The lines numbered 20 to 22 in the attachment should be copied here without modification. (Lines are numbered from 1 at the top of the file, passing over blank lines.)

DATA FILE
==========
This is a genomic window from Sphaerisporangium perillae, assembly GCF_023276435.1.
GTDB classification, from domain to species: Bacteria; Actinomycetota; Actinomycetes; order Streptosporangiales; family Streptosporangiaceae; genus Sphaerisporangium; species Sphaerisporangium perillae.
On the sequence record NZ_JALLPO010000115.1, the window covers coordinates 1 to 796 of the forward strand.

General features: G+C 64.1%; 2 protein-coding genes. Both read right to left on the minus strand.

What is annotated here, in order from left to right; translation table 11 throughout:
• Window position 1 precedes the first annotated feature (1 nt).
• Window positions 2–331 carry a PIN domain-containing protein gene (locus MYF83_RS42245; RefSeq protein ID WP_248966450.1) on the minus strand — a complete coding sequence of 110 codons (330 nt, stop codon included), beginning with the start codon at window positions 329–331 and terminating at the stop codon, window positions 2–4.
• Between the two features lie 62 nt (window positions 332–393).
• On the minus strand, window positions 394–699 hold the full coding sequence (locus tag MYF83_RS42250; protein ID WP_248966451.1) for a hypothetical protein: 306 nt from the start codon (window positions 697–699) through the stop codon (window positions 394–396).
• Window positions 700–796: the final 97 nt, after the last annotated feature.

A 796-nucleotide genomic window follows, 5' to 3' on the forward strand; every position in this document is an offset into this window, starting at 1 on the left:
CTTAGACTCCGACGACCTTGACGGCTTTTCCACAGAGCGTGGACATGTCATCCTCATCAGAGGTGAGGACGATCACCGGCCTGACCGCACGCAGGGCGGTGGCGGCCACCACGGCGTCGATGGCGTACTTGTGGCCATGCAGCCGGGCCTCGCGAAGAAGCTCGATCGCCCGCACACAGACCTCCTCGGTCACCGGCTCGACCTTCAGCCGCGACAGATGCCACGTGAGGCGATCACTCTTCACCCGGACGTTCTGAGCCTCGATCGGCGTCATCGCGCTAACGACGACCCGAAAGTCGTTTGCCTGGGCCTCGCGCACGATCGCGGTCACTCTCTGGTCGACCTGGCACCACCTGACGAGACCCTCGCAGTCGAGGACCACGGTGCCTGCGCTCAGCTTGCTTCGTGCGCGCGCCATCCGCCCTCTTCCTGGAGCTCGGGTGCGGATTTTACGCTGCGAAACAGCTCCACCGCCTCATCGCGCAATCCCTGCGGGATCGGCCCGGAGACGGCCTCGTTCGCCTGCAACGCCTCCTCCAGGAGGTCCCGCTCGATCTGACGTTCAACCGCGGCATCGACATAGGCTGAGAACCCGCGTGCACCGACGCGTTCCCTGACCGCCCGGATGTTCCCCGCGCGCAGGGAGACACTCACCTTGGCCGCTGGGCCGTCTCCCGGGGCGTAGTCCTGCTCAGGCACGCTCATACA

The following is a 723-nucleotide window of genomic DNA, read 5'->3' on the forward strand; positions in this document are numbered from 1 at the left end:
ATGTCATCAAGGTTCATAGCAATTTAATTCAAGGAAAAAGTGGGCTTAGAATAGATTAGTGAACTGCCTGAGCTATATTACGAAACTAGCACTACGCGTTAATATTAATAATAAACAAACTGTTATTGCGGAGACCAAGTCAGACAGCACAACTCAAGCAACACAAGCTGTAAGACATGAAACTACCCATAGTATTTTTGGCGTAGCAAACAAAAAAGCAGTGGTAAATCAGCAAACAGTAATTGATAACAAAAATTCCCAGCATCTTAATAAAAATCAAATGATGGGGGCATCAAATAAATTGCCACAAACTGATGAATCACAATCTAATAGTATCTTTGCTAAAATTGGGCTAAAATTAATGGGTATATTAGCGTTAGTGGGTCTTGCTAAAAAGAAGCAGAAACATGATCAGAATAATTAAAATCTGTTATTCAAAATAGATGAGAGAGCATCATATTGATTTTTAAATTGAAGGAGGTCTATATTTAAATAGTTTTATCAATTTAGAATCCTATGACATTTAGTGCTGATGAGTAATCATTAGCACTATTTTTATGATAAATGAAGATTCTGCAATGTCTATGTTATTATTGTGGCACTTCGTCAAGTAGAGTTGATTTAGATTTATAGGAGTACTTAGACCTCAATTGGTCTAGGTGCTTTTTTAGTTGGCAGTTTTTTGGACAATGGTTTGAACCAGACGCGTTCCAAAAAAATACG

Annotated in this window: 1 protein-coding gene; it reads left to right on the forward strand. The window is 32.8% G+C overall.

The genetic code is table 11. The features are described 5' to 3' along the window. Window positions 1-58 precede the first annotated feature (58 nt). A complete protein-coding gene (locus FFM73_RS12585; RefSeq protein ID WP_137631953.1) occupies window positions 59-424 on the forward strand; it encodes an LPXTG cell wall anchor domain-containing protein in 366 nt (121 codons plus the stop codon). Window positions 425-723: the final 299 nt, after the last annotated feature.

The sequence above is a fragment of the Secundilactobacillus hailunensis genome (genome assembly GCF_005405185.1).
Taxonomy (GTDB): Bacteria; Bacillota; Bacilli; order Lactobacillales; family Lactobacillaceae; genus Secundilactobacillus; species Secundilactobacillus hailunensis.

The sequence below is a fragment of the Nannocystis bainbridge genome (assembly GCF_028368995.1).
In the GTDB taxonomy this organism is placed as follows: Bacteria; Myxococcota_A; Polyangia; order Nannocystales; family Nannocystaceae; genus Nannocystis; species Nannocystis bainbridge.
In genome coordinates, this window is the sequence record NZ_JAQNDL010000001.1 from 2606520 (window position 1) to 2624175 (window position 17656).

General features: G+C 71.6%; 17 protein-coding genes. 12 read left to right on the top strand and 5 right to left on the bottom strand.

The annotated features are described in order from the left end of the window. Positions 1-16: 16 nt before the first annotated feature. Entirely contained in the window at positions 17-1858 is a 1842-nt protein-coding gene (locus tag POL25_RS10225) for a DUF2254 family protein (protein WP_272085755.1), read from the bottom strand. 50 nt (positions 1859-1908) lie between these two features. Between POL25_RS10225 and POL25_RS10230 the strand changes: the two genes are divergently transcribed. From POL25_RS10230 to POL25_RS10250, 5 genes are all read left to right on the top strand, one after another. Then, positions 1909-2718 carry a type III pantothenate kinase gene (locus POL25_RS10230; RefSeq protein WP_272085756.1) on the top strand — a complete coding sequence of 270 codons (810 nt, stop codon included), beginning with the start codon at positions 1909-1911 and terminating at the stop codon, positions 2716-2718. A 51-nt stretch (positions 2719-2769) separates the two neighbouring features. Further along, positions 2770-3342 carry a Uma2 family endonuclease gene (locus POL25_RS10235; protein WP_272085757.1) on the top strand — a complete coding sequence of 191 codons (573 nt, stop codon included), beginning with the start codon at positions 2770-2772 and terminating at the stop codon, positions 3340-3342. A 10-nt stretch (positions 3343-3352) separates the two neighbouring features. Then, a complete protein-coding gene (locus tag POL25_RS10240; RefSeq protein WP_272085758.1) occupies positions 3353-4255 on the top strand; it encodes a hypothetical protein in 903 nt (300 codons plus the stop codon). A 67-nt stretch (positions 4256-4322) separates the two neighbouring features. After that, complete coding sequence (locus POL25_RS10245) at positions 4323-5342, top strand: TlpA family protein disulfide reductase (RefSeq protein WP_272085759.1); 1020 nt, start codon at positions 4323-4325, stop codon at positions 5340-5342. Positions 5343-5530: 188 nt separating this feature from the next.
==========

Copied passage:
In the GTDB taxonomy this organism is placed as follows: Bacteria; Myxococcota_A; Polyangia; order Nannocystales; family Nannocystaceae; genus Nannocystis; species Nannocystis bainbridge.
In genome coordinates, this window is the sequence record NZ_JAQNDL010000001.1 from 2606520 (window position 1) to 2624175 (window position 17656).

General features: G+C 71.6%; 17 protein-coding genes. 12 read left to right on the top strand and 5 right to left on the bottom strand.